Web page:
Wildlife researchers now have a much clearer idea of how bats fly, thanks to the wicked-looking X-Ray video above that shows the animal’s skeleton at work.
Nicolai Konow of Brown University explains that scientists weren’t quite sure how the small mammals generated extra wing power for take-off and gaining altitude. But video recently shot using the school’s complex X-Ray Reconstruction of Moving Morphology (XROMM) camera system show how the critters do it.
By stretching before they take flight, bats can store extra energy in biceps and triceps tendons, giving them a reserve for when extra power is needed. The ability is believed to be unique to bats.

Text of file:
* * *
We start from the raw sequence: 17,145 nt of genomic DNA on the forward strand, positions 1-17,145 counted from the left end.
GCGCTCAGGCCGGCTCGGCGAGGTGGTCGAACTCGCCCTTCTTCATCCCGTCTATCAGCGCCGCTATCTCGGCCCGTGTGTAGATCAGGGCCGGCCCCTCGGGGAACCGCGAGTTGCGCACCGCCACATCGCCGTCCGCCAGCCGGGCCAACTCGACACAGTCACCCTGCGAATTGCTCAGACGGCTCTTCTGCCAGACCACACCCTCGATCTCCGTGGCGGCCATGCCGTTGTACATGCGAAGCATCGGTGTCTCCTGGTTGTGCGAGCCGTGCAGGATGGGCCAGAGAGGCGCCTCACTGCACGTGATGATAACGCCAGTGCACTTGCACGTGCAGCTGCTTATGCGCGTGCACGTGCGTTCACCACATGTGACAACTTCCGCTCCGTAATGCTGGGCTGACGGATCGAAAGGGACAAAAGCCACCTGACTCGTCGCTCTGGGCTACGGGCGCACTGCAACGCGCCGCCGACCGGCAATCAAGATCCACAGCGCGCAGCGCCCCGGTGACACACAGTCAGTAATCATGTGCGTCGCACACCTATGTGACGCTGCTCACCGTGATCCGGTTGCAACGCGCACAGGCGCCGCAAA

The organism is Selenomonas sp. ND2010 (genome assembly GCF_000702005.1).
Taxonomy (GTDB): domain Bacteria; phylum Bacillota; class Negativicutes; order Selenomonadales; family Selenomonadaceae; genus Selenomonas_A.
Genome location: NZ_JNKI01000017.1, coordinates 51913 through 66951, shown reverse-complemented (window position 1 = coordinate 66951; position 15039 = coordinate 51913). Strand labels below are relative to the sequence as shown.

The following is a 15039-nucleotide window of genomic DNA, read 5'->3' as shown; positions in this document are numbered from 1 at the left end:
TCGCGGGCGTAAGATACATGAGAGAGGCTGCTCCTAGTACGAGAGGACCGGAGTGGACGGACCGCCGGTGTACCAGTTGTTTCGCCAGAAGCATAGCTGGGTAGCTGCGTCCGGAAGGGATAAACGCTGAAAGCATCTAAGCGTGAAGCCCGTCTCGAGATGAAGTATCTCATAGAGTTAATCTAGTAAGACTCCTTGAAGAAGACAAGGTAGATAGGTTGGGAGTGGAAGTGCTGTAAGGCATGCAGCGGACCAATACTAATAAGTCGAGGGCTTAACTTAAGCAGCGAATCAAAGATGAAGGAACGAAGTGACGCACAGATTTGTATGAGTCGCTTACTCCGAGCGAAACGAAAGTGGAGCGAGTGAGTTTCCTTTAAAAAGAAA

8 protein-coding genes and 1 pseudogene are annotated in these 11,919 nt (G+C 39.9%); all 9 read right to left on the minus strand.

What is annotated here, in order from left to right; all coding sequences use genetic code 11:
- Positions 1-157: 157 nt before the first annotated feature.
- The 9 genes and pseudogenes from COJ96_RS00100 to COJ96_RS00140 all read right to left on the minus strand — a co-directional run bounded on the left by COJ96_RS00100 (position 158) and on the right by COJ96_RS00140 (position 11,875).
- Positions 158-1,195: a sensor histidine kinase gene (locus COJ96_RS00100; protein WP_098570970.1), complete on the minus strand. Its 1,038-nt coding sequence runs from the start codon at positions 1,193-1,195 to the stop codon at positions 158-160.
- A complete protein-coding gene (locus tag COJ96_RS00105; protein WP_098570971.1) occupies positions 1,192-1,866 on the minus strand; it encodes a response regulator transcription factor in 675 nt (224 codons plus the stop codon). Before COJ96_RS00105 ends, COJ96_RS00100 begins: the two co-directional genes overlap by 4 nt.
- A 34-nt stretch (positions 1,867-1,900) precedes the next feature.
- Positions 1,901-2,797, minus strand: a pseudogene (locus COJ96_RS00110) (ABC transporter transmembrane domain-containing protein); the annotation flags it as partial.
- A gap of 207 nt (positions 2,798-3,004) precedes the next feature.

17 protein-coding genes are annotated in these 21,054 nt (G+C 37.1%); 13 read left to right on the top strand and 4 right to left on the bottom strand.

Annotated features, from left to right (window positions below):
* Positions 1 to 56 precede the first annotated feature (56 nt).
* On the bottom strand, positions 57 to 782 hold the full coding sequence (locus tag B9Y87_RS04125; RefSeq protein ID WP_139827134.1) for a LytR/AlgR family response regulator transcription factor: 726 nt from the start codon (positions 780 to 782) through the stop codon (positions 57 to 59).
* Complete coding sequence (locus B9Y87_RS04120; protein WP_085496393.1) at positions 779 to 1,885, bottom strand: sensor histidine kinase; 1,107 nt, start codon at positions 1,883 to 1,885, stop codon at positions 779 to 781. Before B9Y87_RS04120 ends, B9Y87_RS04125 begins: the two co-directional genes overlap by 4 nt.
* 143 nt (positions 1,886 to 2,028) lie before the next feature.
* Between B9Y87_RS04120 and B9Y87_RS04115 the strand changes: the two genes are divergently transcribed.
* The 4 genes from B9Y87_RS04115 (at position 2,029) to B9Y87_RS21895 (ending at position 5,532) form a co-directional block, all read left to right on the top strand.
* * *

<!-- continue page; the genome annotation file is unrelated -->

Besides being just plain cool to know, the discovery could lead to improvements in the way micro-airplanes and other vehicles are built.
Brown’s XROMM system combines 3D X-Ray images of bone structure with data from biplanar X-Ray video to create detailed images of skeletons in motion. Biologists at the university have been running XROMM experiments since 2007, explaining esoterica such as how the jaws of the snail-eating carp get through the shell and how iguanas breathe.
(via Science Recorder)
Image credits: “W.M. Keck Foundation XROMM Facility” and “Biomechanics of jaw protusion in common carp” courtesy of Brown University